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Brits needing to phone the NHS 111 service have been warned of delays from a “major” computer outage due to a cyber attack that has reportedly left staff using pen and paper.

A crucial system used by NHS 111 workers across the country has been shut down by hackers feared to be linked to a hostile state.

Referring patients for care are carried out on the system including ambulances being dispatched, out-of-hours appointment bookings and emergency prescriptions.

The “security issue” was identified at about 7am on Thursday, software and services provider Advanced said, and indicated it might not be fully resolved until next week.

Potential state-sponsored cyber attacks from Russia have been warned of by the Five Eyes international intelligence alliance that includes the UK, Australia, Canada, New Zealand and the United States.

A “major” computer outage has been caused by a cyber attack ( Getty Images)

Intelligence suggests that Russia has been looking to carry out cyber attacks in response to economic sanctions imposed following the invasion of Ukraine.

Key UK sectors including the NHS have been warned of the threat and to have back-ups in place.

But the outage has seen NHS 111 staff “working on paper” and it is “negatively affecting” response times, according to a letter from NHS bosses sent to London GPs, reported the Telegraph.

MP Bob Seely on the foreign affairs committee, reportedly said: “It is undoubtedly true that cyber warfare is one of the tools of modern hybrid, full-spectrum conflict. It is used by adversarial states, including Russia, and other states like China.

“This attack could be criminal gangs acting with the tacit support of the Russian state or it could be the Russian state itself. Considering that we are one of the major supporters of Ukraine, if it is the Russians it’s not exactly going to be unexpected.”

The Welsh Ambulance Service described the outage as “significant”, “major” and “far reaching” and said it was affecting all four nations of the UK.

It has been claimed that Russia could be behind the cyber attacks ( Getty Images/Westend61)

The ambulance service said partners across Wales have “developed and deployed plans so services can continue to operate”.

It warned the weekend will be a busier time than usual for NHS 111 Wales and said while capacity to answer calls is being “maximised” by the ambulance service and local health boards, “it may take longer for calls to be answered and we thank the public for their patience”.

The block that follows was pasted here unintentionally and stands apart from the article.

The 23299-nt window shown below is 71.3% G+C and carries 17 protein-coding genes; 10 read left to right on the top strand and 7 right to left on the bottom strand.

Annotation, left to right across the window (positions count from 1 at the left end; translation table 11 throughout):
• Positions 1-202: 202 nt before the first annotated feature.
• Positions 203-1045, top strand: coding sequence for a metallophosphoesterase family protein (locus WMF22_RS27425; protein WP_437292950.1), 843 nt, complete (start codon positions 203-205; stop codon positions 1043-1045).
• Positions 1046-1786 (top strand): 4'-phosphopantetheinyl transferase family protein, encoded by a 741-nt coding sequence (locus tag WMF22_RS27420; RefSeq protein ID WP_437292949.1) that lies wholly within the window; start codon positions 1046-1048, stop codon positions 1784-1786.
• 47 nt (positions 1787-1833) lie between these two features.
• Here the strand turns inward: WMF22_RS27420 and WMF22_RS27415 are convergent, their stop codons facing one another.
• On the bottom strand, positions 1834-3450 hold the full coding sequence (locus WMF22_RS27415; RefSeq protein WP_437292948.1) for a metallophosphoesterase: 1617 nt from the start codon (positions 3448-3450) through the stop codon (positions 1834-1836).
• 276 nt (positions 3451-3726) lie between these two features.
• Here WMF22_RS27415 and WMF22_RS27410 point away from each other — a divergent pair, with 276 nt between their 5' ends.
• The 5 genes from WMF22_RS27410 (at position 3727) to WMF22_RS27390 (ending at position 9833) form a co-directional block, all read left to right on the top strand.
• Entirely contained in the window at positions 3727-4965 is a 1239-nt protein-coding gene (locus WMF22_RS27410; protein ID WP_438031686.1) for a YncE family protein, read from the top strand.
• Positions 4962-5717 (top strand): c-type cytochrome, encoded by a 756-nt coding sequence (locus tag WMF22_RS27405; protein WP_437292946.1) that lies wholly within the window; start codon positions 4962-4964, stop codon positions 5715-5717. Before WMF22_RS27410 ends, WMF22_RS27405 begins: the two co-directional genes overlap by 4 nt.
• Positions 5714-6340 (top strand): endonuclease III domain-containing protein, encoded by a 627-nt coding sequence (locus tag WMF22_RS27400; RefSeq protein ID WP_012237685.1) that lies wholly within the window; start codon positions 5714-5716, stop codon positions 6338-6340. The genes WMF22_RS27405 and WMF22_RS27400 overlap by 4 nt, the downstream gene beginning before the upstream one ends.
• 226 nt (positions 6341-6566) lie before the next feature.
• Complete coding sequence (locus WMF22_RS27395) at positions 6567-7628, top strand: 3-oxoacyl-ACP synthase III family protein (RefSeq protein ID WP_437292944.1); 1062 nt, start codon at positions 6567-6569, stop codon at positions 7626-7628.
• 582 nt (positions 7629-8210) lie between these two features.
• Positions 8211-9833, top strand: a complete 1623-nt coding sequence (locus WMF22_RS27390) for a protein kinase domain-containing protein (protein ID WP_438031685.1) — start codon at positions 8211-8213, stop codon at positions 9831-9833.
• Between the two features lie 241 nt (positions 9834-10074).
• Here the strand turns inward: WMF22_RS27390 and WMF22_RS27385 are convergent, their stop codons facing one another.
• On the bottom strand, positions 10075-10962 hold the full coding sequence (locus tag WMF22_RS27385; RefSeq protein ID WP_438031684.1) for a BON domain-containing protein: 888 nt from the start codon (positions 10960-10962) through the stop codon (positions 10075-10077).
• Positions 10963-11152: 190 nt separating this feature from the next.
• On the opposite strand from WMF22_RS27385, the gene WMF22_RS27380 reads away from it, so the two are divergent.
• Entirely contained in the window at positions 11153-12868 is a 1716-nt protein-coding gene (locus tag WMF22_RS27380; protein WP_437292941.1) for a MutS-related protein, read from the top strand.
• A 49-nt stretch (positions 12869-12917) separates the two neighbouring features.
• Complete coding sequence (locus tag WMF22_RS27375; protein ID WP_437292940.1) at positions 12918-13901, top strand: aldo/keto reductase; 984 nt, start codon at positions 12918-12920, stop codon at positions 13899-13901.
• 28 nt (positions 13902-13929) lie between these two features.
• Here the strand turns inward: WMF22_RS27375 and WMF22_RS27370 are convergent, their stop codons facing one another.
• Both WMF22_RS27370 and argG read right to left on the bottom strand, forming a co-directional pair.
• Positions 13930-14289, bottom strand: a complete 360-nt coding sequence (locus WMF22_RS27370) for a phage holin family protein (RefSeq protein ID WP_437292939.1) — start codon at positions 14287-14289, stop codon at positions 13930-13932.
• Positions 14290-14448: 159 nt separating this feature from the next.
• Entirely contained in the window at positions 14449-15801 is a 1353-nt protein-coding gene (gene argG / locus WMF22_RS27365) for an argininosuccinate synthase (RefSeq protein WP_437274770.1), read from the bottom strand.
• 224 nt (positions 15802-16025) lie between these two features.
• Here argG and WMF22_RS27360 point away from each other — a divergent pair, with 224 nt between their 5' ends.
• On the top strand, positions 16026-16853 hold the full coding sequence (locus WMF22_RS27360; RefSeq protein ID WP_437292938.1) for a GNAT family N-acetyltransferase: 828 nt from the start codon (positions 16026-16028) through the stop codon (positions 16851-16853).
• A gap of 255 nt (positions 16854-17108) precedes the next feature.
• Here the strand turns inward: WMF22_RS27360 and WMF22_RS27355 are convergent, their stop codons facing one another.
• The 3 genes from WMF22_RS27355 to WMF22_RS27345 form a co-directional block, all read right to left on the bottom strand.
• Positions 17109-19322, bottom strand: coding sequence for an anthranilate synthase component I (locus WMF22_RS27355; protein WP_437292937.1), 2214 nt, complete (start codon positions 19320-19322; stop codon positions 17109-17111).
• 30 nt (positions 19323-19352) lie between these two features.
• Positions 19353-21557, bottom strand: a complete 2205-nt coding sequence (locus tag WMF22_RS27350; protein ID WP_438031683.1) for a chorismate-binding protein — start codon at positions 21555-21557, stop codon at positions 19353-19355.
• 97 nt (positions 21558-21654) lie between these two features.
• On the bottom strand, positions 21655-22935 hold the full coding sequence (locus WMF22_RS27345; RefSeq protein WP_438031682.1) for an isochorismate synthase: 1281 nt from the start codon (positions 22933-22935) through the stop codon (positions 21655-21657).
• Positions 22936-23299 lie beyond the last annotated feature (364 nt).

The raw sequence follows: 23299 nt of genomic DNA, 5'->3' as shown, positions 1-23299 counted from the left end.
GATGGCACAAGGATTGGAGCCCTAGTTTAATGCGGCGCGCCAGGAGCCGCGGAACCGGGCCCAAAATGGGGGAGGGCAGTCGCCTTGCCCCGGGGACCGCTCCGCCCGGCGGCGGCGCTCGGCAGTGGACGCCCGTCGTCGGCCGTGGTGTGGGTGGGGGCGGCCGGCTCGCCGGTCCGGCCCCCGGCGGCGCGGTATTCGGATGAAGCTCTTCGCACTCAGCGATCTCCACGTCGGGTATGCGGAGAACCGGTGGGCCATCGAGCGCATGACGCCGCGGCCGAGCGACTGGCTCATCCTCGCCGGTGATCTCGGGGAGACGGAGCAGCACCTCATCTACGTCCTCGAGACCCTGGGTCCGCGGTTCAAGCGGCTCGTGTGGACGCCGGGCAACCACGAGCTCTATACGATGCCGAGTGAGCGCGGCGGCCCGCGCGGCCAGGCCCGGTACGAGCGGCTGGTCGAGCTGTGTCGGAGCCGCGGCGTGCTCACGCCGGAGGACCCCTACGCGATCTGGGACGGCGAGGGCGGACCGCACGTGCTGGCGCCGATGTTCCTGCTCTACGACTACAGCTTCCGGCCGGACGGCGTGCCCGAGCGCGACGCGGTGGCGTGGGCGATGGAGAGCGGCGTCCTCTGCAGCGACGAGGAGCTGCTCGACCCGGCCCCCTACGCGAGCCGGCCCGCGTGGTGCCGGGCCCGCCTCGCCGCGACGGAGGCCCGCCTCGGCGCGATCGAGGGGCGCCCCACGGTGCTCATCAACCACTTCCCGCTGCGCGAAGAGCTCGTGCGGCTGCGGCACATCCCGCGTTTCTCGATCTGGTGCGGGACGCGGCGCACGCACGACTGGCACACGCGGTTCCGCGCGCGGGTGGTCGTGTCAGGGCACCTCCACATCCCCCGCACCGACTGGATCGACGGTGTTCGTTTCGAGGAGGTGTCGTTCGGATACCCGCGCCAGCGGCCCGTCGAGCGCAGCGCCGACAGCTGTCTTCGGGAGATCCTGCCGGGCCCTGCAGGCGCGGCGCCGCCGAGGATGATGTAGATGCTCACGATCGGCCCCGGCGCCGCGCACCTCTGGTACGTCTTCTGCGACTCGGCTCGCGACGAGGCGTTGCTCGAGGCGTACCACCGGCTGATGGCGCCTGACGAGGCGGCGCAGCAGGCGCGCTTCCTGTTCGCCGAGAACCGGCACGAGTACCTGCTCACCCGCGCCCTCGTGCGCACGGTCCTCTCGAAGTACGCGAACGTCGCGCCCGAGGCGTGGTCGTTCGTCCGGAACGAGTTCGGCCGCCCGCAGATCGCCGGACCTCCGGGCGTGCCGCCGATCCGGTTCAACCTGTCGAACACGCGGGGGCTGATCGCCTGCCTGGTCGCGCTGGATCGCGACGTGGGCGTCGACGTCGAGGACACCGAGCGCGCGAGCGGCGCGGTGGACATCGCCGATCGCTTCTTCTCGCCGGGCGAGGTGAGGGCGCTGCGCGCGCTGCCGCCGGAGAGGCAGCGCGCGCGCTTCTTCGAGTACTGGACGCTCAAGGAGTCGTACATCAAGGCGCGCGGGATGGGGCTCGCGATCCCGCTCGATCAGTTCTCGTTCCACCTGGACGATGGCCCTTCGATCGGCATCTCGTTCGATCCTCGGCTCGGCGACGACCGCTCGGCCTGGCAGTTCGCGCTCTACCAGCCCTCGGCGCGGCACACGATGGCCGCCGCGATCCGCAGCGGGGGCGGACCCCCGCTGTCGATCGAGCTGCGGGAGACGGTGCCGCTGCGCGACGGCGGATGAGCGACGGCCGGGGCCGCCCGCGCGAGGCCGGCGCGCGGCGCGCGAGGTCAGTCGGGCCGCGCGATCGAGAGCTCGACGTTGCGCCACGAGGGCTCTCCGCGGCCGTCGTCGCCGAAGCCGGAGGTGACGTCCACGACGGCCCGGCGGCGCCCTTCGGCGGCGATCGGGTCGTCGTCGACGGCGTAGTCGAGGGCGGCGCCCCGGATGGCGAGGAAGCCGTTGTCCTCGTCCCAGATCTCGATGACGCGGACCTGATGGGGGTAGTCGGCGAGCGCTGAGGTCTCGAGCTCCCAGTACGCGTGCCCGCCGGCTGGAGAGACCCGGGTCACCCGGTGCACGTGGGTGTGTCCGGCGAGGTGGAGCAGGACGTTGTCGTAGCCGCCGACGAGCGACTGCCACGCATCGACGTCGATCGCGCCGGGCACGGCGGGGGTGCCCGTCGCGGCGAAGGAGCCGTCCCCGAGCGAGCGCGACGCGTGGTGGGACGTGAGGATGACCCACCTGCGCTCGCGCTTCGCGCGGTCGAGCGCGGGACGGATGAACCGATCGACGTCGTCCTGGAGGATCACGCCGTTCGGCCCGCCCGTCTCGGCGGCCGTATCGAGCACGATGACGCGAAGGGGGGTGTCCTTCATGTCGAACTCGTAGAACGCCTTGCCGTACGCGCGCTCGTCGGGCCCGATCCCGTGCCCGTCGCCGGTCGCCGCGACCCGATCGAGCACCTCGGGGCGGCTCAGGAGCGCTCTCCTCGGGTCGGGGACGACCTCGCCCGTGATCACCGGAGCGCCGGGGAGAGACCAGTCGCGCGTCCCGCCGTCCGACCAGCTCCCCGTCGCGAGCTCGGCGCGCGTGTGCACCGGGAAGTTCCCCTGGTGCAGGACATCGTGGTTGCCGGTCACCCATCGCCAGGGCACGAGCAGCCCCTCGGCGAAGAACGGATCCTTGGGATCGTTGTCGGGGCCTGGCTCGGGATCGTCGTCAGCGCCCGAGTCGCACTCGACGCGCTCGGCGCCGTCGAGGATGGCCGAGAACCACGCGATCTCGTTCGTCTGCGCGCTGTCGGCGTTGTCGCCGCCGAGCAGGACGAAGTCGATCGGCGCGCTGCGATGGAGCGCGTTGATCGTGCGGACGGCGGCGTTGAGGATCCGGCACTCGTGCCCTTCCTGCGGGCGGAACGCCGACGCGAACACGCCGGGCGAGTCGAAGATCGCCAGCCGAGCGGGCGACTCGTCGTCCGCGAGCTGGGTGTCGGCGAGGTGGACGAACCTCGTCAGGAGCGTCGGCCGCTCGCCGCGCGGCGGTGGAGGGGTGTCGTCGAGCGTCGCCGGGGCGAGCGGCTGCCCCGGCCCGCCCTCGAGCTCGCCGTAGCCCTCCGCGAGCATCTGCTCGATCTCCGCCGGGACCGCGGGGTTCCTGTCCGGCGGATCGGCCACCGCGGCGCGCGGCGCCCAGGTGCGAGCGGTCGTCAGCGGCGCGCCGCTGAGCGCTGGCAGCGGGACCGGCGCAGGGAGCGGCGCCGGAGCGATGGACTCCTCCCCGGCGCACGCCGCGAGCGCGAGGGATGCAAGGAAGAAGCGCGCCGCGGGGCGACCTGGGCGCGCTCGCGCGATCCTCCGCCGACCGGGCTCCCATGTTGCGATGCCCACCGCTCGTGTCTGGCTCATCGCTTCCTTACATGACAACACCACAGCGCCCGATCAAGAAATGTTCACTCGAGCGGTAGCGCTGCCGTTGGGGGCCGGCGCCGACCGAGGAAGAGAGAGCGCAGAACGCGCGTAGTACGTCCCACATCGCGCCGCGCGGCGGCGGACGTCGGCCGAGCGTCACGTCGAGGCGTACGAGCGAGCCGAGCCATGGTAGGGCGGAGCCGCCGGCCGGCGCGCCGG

An NHS England spokeswoman said NHS 111 services are still available and that there is “currently minimal disruption”.

They said “tried and tested contingency plans are in place for local areas who use this service”.

A spokesman for the Scottish Government said it was aware of reported disruption to one of NHS Scotland’s IT suppliers’ systems and is “working with all health boards collaboratively on a four nations basis with the National Cyber Security Centre and the supplier to fully understand potential impact”.

It said “continuity plans” are in place.

An NHS England spokeswoman said NHS 111 services are still available and that there is “currently minimal disruption” ( Getty Images)

A spokesman for Northern Ireland’s Department of Health said they are working to keep disruption to a minimum.

He said: “As a precaution, to avoid risk to other critical systems and services, access to the company’s services from the HSC (Health and Social Care system) has been disabled, while the incident is contained.

“Business contingency measures have been instigated for the affected HSC organisations and areas.”

Simon Short, chief operating officer at Advanced, confirmed the incident was related to a cyber attack and said it had taken action which contained the attack, adding that “no further issues have been detected”.

He said: “Early intervention from our incident response team contained this issue to a small number of servers representing 2% of our health and care infrastructure. The protection of services and data is paramount in the actions we have and are taking.

“We continue to work with the NHS and health and care bodies as well as our technology and security partners, focused on recovery of all systems over the weekend and during the early part of next week.

“In the meantime those NHS impacted services will continue to operate [using contingency].”

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